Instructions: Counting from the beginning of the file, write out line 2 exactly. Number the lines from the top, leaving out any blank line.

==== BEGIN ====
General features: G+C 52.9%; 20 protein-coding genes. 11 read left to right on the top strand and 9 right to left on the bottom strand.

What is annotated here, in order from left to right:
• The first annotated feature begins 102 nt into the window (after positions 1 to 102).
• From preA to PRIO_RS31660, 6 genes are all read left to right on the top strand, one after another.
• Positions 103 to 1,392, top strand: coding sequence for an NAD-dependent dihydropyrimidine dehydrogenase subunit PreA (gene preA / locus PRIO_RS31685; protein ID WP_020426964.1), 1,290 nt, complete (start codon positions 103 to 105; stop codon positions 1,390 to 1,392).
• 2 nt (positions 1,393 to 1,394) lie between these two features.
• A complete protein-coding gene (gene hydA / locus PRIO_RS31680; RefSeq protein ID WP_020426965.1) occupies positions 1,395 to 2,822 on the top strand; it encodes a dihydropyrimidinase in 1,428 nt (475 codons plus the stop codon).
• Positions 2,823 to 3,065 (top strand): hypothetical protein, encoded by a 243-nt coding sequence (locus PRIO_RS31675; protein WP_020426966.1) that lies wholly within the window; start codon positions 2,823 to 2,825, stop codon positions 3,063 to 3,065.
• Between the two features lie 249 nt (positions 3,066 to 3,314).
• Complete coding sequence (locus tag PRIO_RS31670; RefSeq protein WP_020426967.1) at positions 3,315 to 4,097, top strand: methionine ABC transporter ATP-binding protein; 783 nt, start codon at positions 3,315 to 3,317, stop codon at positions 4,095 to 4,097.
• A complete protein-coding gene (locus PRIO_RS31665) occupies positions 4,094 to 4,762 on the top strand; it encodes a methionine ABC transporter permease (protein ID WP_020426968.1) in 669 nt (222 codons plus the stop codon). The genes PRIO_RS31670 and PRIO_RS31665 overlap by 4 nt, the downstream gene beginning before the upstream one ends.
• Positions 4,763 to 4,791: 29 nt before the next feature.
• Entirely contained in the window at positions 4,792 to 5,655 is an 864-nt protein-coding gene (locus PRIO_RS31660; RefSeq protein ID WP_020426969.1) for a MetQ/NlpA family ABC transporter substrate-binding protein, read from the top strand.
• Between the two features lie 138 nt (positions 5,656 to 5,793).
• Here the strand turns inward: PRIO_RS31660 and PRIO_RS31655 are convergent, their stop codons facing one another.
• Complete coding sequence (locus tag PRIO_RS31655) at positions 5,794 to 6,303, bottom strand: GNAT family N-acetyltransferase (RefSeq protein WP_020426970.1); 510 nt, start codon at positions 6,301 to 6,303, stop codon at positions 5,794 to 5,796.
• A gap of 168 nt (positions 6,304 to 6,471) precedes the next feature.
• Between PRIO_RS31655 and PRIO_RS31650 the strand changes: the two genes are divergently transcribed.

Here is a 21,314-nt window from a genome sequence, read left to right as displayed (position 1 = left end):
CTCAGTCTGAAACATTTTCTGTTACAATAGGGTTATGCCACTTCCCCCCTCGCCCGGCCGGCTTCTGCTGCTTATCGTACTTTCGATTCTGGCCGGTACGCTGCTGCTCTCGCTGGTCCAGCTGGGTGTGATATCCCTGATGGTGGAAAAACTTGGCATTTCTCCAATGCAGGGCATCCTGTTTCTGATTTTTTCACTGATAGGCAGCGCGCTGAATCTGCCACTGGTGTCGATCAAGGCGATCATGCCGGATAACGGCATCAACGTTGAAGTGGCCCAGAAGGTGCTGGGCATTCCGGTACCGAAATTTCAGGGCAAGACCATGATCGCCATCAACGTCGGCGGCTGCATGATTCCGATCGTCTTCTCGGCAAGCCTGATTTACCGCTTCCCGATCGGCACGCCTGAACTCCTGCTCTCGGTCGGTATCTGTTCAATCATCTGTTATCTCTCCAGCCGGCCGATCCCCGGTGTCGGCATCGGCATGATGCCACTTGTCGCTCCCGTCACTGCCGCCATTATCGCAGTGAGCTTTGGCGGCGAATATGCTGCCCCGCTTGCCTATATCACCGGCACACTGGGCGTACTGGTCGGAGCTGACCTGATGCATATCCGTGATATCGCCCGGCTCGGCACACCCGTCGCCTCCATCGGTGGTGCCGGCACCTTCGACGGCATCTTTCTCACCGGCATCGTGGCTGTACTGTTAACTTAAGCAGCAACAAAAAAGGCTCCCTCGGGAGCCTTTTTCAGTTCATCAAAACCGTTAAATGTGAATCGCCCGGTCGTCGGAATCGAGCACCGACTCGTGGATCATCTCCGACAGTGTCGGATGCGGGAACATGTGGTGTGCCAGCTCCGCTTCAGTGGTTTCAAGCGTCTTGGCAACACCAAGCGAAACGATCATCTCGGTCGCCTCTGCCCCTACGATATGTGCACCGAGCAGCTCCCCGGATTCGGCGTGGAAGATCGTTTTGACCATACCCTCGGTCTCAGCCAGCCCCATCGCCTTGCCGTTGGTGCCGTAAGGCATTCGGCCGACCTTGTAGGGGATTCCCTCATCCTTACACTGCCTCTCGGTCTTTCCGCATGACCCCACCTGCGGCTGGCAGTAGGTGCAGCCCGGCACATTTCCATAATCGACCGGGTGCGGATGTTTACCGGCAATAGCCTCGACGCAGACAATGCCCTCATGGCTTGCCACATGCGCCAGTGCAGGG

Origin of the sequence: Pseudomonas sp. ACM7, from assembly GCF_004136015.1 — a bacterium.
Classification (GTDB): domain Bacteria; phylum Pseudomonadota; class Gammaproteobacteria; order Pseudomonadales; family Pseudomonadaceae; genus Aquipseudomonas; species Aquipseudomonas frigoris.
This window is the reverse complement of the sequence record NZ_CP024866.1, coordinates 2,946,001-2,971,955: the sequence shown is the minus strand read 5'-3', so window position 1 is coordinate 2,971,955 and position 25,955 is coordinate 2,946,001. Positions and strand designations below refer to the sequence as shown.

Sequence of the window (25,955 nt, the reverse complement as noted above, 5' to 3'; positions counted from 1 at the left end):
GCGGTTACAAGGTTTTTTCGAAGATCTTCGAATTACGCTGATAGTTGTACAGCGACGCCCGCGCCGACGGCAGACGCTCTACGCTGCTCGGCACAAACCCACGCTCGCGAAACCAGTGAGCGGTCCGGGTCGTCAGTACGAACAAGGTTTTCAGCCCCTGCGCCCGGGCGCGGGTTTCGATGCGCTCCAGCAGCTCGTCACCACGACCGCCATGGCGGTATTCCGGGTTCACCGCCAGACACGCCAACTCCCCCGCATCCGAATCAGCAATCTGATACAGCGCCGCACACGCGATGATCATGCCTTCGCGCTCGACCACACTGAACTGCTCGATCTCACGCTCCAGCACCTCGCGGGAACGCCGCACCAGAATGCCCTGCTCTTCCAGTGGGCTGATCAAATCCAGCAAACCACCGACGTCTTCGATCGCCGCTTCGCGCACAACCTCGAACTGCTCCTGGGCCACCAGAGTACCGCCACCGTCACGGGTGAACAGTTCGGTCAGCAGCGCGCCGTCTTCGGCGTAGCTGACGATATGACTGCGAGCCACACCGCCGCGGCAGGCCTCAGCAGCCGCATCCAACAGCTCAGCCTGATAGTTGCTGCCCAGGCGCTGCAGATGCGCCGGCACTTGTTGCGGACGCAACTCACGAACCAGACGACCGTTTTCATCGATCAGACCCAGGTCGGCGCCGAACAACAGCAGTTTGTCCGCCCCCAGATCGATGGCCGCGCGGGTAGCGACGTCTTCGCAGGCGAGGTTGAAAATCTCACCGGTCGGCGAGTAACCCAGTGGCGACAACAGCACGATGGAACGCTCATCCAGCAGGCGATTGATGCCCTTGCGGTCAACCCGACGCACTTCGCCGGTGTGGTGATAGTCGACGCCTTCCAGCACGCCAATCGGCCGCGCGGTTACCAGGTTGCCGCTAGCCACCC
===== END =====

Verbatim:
What is annotated here, in order from left to right: